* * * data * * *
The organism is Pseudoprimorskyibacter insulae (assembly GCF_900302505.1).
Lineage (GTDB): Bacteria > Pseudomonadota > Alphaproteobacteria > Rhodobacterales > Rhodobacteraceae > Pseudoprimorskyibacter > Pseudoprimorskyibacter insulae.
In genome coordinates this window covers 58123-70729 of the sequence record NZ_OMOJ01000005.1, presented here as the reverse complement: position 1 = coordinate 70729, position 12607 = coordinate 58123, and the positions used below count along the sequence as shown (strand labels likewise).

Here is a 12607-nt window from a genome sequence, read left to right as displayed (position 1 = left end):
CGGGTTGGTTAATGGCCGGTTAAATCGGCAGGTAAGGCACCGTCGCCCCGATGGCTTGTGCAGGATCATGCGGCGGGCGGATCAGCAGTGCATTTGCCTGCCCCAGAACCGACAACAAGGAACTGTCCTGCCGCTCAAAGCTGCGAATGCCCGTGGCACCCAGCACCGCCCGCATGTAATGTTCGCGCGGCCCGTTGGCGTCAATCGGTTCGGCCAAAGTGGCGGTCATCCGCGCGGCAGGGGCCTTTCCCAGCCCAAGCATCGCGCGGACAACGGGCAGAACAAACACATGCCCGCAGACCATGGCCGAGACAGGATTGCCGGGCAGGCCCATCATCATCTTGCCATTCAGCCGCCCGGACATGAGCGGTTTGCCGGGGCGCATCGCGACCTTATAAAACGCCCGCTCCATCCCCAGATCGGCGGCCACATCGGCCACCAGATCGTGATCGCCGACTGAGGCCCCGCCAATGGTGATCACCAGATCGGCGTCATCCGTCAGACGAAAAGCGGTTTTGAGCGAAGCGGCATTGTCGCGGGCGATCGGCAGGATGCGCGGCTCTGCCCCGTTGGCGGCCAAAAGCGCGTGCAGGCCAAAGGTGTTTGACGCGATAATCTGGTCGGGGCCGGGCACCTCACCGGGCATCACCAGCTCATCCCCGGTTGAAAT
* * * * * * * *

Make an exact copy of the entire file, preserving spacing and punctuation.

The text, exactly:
The organism is Pseudoprimorskyibacter insulae (assembly GCF_900302505.1).
Lineage (GTDB): Bacteria > Pseudomonadota > Alphaproteobacteria > Rhodobacterales > Rhodobacteraceae > Pseudoprimorskyibacter > Pseudoprimorskyibacter insulae.
In genome coordinates this window covers 58123-70729 of the sequence record NZ_OMOJ01000005.1, presented here as the reverse complement: position 1 = coordinate 70729, position 12607 = coordinate 58123, and the positions used below count along the sequence as shown (strand labels likewise).

Here is a 12607-nt window from a genome sequence, read left to right as displayed (position 1 = left end):
CGGGTTGGTTAATGGCCGGTTAAATCGGCAGGTAAGGCACCGTCGCCCCGATGGCTTGTGCAGGATCATGCGGCGGGCGGATCAGCAGTGCATTTGCCTGCCCCAGAACCGACAACAAGGAACTGTCCTGCCGCTCAAAGCTGCGAATGCCCGTGGCACCCAGCACCGCCCGCATGTAATGTTCGCGCGGCCCGTTGGCGTCAATCGGTTCGGCCAAAGTGGCGGTCATCCGCGCGGCAGGGGCCTTTCCCAGCCCAAGCATCGCGCGGACAACGGGCAGAACAAACACATGCCCGCAGACCATGGCCGAGACAGGATTGCCGGGCAGGCCCATCATCATCTTGCCATTCAGCCGCCCGGACATGAGCGGTTTGCCGGGGCGCATCGCGACCTTATAAAACGCCCGCTCCATCCCCAGATCGGCGGCCACATCGGCCACCAGATCGTGATCGCCGACTGAGGCCCCGCCAATGGTGATCACCAGATCGGCGTCATCCGTCAGACGAAAAGCGGTTTTGAGCGAAGCGGCATTGTCGCGGGCGATCGGCAGGATGCGCGGCTCTGCCCCGTTGGCGGCCAAAAGCGCGTGCAGGCCAAAGGTGTTTGACGCGATAATCTGGTCGGGGCCGGGCACCTCACCGGGCATCACCAGCTCATCCCCGGTTGAAAT